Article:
c. AD 700". In Brown, Amelia Robertson; Neil, Bronwen. Byzantine Culture in Translation. Brill.  Borri, Francesco (July–December 2005). "Duces e magistri militum nell'Italia esarcale (VI-VIII secolo)". Estratto da Reti Medievali Rivista (in Italian). Firenze University Press. VI (2). ISSN 1593-2214. Archived from the original (PDF) on 2008-05-18. Retrieved 2008-05-21.  Brown, T. S. (1991). "Byzantine Italy
Italy
c. 680 - c.876". In Rosamond McKitterick. The New Cambridge Medieval History: II. c. 700 - c. 900. Cambridge University Press. ISBN 0-521-36292-X.  Diehl, Charles. Etudes sur l'Administration Byzantine dans l'Exarchat de Ravenne (568-751). Research & Source Works Series Byzantine Series No. 39 (in French). New York: Burt Franklin. ISBN 0-8337-0854-4.  Hallenbeck, Jan T. (1982). " Pavia
Pavia
and Rome: The Lombard Monarchy and the Papacy in the Eighth Century". Transactions of the American Philosophical Society. 72 (4): 1–186. doi:10.2307/1006429. JSTOR 1006429. (ISBN) 0-87169-724-6.  Hartmann, Ludo M. (June 1971). Untersuchungen zur Geschichte der byzantinischen Verwaltung in Italien (540-750). Research & Source Works Series No. 86 (in German). New York: Burt Franklin. ISBN 978-0-8337-1584-5.  Hodgkin, Thomas. 553-600 The Lombard Invasion. Italy
Italy
and Her Invaders, Vol. 5, Book VI (Replica ed.). Boston: Elibron Classics.  John of Biclaro. Chronicle.  Norwich, John Julius (1982). A History of Venice. New York: Alfred A. Knopf.  Paul the Deacon. "Book 2:ch. 26-27". Historia Langobardorum
Historia Langobardorum
(Paul the Deacon's History of the Lombards. trans. from Latin by William Dudley Foulke. University of Pennsylvania. 

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Early

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Megas logothetes Mesazon

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Early

Praetorian prefectures Dioceses Provinces Quaestura exercitus Exarchate of Ravenna Exarchate of Africa

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v t e

Late Roman provinces (4th–7th centuries AD)

History

As found in the Notitia Dignitatum. Provincial administration reformed and dioceses established by Diocletian, c. 293. Permanent praetorian prefectures established after the death of Constantine I. Empire permanently partitioned after 395. Exarchates of Ravenna
Ravenna
and Africa established after 584. After massive territorial losses in the 7th century, the remaining provinces were superseded by the theme system in c. 640–660, although in Asia Minor and parts of Greece they survived under the themes until the early 9th century.

Western Empire (395–476)

Praetorian Prefecture of Gaul

Diocese of Gaul

Alpes Poeninae et Graiae Belgica I Belgica II Germania I Germania II Lugdunensis I Lugdunensis II Lugdunensis III Lugdunensis IV Maxima Sequanorum

Diocese of Vienne1

Alpes Maritimae Aquitanica I Aquitanica II Narbonensis I Narbonensis II Novempopulania Viennensis

Diocese of Spain

Baetica Balearica Carthaginensis Gallaecia Lusitania Mauretania Tingitana Tarraconensis

Diocese of the Britains

Britannia I Britannia II Flavia Caesariensis Maxima Caesariensis Valentia (?)

Praetorian Prefecture of Italy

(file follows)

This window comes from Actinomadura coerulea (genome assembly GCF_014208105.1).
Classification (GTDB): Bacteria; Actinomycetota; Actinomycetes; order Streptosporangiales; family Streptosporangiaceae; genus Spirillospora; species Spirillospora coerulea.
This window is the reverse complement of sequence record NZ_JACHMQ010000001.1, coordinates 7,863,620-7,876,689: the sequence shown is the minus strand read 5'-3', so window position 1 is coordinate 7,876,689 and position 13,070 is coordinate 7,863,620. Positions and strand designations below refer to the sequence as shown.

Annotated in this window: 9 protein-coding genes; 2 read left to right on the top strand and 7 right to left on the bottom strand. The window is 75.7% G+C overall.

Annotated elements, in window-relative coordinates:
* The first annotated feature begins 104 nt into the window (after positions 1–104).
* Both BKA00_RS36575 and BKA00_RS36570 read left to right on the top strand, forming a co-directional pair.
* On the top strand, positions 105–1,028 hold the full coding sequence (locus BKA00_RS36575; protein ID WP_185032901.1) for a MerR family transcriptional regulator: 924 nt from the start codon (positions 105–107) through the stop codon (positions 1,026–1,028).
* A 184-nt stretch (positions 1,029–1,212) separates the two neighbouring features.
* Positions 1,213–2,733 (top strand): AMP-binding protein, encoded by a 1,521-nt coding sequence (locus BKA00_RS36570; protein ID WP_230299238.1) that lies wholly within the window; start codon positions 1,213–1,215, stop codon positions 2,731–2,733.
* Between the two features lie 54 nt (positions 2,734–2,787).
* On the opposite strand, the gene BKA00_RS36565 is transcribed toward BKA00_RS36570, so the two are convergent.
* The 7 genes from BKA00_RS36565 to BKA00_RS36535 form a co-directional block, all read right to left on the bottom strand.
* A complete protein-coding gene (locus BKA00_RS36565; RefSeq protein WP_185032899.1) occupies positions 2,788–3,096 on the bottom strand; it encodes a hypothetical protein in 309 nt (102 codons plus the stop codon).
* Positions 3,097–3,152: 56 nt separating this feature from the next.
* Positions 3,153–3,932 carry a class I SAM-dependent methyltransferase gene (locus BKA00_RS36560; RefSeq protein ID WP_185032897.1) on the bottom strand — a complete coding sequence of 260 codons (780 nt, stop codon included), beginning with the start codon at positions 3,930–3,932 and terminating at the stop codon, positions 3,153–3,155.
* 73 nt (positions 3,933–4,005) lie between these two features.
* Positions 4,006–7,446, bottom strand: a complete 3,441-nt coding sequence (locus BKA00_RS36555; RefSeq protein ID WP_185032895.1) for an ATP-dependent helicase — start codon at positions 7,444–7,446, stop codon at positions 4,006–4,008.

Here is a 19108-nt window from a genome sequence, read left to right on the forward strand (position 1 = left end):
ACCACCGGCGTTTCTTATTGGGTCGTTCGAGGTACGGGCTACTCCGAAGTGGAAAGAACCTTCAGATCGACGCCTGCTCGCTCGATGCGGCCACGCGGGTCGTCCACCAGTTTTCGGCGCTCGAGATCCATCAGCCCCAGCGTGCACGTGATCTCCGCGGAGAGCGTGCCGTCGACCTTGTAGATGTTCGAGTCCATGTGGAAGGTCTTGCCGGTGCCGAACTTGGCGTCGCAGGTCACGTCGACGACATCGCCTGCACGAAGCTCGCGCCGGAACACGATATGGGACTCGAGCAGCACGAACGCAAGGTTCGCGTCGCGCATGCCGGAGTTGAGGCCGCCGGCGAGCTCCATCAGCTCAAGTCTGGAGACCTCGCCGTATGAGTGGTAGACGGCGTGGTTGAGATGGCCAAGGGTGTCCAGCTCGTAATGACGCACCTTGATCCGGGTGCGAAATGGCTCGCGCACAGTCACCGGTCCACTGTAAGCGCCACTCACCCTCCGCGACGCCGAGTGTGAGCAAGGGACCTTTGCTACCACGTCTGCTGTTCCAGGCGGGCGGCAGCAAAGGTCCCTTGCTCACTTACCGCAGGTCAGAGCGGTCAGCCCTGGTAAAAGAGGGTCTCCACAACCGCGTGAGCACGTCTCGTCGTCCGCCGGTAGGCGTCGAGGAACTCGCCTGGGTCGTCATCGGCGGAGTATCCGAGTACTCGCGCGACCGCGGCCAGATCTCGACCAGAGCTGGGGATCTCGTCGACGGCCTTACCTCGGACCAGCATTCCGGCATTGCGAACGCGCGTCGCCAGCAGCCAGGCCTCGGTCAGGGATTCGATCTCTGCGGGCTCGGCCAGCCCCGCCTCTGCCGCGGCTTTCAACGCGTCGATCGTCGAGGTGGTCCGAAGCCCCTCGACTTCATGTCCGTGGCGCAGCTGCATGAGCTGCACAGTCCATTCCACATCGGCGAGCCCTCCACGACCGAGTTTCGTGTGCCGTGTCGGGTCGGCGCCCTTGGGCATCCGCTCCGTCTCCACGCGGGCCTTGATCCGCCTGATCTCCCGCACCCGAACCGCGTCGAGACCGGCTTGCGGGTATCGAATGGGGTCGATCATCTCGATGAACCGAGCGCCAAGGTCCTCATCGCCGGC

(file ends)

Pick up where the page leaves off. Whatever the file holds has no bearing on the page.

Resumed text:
Diocese of Suburbicarian Italy

Apulia et Calabria Campania Corsica Lucania et Bruttii Picenum
Picenum
Suburbicarium Samnium Sardinia Sicilia Tuscia et Umbria Valeria

Diocese of Annonarian Italy

Alpes Cottiae Flaminia et Picenum
Picenum
Annonarium Liguria
Liguria
et Aemilia Raetia I Raetia II Venetia et Istria

Diocese of Africa2

Africa proconsularis (Zeugitana) Byzacena Mauretania Caesariensis Mauretania Sitifensis Numidia Cirtensis Numidia Militiana Tripolitania

Diocese of Pannonia3

Dalmatia Noricum mediterraneum Noricum ripense Pannonia I Pannonia II Savia Valeria ripensis

Eastern Empire (395–c. 640)

Praetorian prefecture of Illyricum

Diocese of Dacia

Dacia Mediterranea Dacia Ripensis Dardania Moesia I Praevalitana

Diocese of Macedonia

Achaea Creta Epirus Nova Epirus Vetus Macedonia Prima Macedonia II Salutaris Thessalia

Praetorian Prefecture of the East

Diocese of Thrace5

Europa Haemimontus Moesia II4 Rhodope Scythia4 Thracia

Diocese of Asia5

Asia Caria4 Hellespontus Insulae4 Lycaonia
Lycaonia
(370) Lycia Lydia Pamphylia Pisidia Phrygia Pacatiana Phrygia Salutaris

Diocese of Pontus5

Armenia I5 Armenia II5 Armenia Maior5 Armenian Satrapies5 Armenia III
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(536) Armenia IV
Armenia IV
(536) Bithynia Cappadocia I5 Cappadocia II5 Galatia I5 Galatia II Salutaris5 Helenopontus5 Honorias5 Paphlagonia5 Pontus Polemoniacus5

Diocese of the East5

Arabia Cilicia I Cilicia II Cyprus4 Euphratensis Isauria Mesopotamia Osroene Palaestina I Palaestina II Palaestina III Salutaris Phoenice I Phoenice II Libanensis Syria I Syria II Salutaris Theodorias (528)

Diocese of Egypt5

Aegyptus I Aegyptus II Arcadia Augustamnica I Augustamnica II Libya Superior Libya Inferior Thebais Superior Thebais Inferior

Other territories

Taurica Quaestura exercitus (536) Spania
Spania
(552)

1 Later the Septem Provinciae 2 Re-established after reconquest by the Eastern Empire in 534 as the separate Prefecture of Africa 3 Later the Diocese of Illyricum 4 Placed under the Quaestura exercitus in 536 5 Affected (i.e. boundaries modified, abolished or renamed) by Justinian I's administrative reorganiz

.